The majority of industrial refrigeration systems in the U.S. are central-station ammonia systems—the backbone of the food and beverage industry. For over 100 years, these ammonia systems have dominated the industry because they not only have superior thermos-physical properties, but also because they’re environmentally friendly. Ammonia has a global warming potential (GWP) and ozone depletion potential (ODP) of zero.
Did you know CO2 has been used in mechanical systems since the 1800s? However, over time, the industry has gravitated away from CO2 toward lower pressure, synthetic refrigerants like Freon. But now that synthetic refrigerants are being phased out due to their negative environmental impacts, it’s time to take a renewed look at CO2 as a viable refrigerant alternative.
From R-22 to Ammonia to New Alternative Technologies
The overwhelming majority of climate scientists not only believe in global warming, but believe human activity is to blame. Whether you personally believe this or not, government bodies do. Over the past 30 years, international and national regulatory agencies have responded with legislation that fosters a more sustainable planet. And the attempt to phase out harmful chemicals—including refrigerants—has been constant.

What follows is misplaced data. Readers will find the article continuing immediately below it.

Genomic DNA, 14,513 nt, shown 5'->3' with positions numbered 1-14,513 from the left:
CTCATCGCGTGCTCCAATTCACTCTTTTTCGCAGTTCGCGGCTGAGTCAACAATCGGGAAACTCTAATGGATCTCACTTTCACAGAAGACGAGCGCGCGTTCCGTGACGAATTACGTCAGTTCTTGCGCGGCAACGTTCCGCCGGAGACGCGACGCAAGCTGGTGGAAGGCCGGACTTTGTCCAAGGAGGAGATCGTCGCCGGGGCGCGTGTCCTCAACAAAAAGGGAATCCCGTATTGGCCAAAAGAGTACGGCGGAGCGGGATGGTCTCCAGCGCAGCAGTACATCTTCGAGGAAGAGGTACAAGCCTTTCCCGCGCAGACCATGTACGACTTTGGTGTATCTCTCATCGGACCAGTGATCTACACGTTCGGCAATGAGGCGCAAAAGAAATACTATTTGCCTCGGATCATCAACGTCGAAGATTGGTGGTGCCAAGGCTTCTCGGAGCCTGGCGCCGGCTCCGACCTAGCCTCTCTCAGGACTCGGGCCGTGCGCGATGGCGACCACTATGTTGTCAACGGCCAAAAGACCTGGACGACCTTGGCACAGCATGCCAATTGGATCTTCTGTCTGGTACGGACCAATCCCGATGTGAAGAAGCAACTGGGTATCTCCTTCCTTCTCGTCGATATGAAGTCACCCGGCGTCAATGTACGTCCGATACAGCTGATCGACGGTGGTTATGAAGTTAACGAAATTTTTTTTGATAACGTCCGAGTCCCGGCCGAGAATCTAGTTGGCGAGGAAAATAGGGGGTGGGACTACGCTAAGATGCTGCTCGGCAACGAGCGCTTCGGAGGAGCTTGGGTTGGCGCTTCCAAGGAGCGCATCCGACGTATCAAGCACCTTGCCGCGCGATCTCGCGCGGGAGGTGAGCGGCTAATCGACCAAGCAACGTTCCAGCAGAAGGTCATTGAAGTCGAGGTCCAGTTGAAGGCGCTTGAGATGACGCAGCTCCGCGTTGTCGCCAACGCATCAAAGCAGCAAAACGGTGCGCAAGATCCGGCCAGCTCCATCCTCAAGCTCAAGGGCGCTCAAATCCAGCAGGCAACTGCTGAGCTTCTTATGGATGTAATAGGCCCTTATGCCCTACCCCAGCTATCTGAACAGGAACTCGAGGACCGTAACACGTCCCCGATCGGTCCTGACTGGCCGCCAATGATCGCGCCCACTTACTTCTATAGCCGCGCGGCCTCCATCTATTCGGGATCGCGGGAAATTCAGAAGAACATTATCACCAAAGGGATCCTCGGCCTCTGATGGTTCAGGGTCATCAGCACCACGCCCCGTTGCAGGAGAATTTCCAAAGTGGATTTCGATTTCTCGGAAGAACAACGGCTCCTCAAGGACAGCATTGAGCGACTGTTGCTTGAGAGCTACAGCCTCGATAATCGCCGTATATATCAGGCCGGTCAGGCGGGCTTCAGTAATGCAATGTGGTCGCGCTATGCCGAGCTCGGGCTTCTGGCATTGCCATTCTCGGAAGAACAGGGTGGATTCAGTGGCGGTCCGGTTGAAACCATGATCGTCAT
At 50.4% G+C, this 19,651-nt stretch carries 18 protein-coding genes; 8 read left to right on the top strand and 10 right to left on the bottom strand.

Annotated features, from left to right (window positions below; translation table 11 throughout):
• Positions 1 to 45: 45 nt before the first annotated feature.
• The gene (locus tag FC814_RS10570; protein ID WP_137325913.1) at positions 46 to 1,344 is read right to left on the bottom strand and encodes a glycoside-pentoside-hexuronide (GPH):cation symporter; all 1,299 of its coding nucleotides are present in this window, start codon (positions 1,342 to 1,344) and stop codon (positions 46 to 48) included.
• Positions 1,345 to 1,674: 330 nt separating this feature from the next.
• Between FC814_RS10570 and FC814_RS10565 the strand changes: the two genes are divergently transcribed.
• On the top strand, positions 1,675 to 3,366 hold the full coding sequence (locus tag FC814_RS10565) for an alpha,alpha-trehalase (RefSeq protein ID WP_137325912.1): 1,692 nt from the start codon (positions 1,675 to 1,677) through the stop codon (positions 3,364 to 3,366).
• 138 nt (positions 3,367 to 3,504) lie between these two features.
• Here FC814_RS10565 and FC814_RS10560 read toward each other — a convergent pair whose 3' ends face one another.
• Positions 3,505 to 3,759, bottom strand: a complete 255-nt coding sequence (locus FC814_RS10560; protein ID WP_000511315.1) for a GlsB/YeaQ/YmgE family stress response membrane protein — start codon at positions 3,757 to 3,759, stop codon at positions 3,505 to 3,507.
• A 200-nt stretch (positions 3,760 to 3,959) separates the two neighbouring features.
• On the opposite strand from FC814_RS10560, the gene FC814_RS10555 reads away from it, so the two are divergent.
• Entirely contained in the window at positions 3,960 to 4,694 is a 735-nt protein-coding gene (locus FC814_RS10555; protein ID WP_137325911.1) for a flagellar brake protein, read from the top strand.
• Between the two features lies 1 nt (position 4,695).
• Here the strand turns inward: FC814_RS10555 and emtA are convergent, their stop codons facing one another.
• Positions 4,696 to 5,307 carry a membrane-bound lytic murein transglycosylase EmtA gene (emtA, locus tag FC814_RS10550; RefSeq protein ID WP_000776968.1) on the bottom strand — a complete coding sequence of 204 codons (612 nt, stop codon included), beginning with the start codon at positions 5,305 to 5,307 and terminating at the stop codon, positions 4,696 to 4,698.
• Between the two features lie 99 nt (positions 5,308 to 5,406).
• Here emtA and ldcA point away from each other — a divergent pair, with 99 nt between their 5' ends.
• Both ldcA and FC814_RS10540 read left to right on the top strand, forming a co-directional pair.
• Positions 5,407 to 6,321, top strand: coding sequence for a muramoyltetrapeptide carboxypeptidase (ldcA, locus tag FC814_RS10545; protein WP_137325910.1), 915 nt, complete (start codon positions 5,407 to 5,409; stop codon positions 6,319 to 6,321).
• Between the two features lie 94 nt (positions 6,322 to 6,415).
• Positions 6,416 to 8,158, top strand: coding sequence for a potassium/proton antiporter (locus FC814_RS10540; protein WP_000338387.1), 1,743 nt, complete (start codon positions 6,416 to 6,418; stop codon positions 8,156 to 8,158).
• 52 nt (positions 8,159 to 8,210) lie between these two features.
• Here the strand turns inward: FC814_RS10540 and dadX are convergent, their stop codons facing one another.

Industrial refrigerants series
Food processors and distributors are under constant pressure to produce more while spending less on operations. For plant owners looking for greener and more efficient secondary refrigerants, a carbon dioxide (CO2)/ammonia (NH3) cascade system is a viable option. In addition to providing 0 ozone depletion potential (ODP) and 1 global warming potential (GWP), CO2/NH3 cascade systems offer several benefits for food processing and low-temp distribution facilities including: